Black Sabbath singer Ozzy Osbourne‘s solo band’s talented drummer, Tommy Clufetos, who was a member of the band from 2012 to 2017, recalled his Black Sabbath era and talked about those days by mentioning what he expects from himself.

In a brand new appearance on Joel Gausten, the drummer was asked about Black Sabbath gigs and what he thinks of legendary Black Sabbath drummer, Bill Ward.

Speaking about Bill Ward, the drummer said that he has an unorthodox style. He also stated that he worked hard to realise what makes Bill Ward him.

“It’s the most I’ve ever had to dig into the drummer,” he said. “Bill has a very unorthodox style. In all really great bands, every musician is very important – whether it’s Led Zeppelin, The Beatles, AC/DC, Aerosmith, Black Sabbath, or Deep Purple. Each player really matters.

“In Sabbath, there’s four guys, and each guy had a counterpoint to make that one sound. So, I really had to do my homework and go, ‘What makes Bill Ward him? What’s making it work – or making it different?’ I really did a lot of homework and studied.”

Black Sabbath. (image credit: Kevin Winter)

Later, he touched on his talents and praised himself. He stated that he always works to be special. He also revealed his goal and said that he always tries to play solid.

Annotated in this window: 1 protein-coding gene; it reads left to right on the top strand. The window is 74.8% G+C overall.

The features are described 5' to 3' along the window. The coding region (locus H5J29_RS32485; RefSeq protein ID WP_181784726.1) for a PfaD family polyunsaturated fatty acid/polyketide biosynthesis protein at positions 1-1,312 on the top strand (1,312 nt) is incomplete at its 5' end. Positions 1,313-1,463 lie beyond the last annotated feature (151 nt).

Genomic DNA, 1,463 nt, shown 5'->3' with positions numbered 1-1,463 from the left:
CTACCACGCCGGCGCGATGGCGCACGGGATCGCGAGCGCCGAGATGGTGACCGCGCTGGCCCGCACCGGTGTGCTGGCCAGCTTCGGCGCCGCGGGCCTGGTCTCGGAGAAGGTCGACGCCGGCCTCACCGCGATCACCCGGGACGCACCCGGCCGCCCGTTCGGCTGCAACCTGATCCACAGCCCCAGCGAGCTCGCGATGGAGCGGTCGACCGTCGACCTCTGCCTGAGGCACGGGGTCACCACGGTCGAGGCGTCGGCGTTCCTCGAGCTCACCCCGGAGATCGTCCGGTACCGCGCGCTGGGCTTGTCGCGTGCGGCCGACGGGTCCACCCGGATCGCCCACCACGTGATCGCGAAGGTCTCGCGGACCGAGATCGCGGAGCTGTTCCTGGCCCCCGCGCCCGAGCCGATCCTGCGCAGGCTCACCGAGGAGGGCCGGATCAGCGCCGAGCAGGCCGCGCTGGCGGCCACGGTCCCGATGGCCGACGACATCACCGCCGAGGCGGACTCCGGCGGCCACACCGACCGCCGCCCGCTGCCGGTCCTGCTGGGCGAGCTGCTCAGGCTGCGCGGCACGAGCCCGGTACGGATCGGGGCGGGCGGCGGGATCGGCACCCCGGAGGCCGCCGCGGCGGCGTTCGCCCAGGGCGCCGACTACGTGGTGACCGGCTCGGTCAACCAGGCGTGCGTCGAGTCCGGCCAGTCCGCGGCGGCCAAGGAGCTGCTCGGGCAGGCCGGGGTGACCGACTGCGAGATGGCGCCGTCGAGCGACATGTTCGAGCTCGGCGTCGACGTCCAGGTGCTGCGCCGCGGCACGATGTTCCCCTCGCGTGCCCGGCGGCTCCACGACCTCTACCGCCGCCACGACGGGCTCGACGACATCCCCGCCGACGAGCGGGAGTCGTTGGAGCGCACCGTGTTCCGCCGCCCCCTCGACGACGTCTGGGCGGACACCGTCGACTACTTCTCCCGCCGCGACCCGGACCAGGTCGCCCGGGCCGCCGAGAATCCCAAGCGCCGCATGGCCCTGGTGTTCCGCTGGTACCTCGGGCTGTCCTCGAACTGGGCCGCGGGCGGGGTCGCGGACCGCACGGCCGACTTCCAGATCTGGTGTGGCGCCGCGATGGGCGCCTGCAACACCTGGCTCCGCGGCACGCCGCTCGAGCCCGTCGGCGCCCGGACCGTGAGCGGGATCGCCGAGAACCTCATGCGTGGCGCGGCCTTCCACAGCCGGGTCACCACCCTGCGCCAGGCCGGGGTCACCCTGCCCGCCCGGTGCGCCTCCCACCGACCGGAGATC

“I’m pretty good, but I’m not the world’s greatest drummer,” the drummer continued. “I never claimed to be, but I am good about digging into what makes who I’m working for special and trying to be the best drummer they could hope for.

“That’s my goal; I want their musical vision to come out. I want them to feel confident in what I’m doing. When you’ve got a confident drummer back there, you’re free to go do your show and sing or play guitar and just not worry about what’s going on back there.

“When it’s shaky back there, it makes you shaky out front, so I want to be solid…”

Tommy Clufetos, Black Sabbath.

He continued: “With Bill Ward’s thing, even though it may move, symphonies move – but they move in unison. Fish move in unison. Great things move together. Chuck Berry may waver; Jerry Lee Lewis may waver.

None of the music on my album was recorded to a click. We didn’t even wear headphones; it was all in one room. I wanted to take that approach of the old-school way. ‘Perfect’ ruins rock ‘n’ roll.”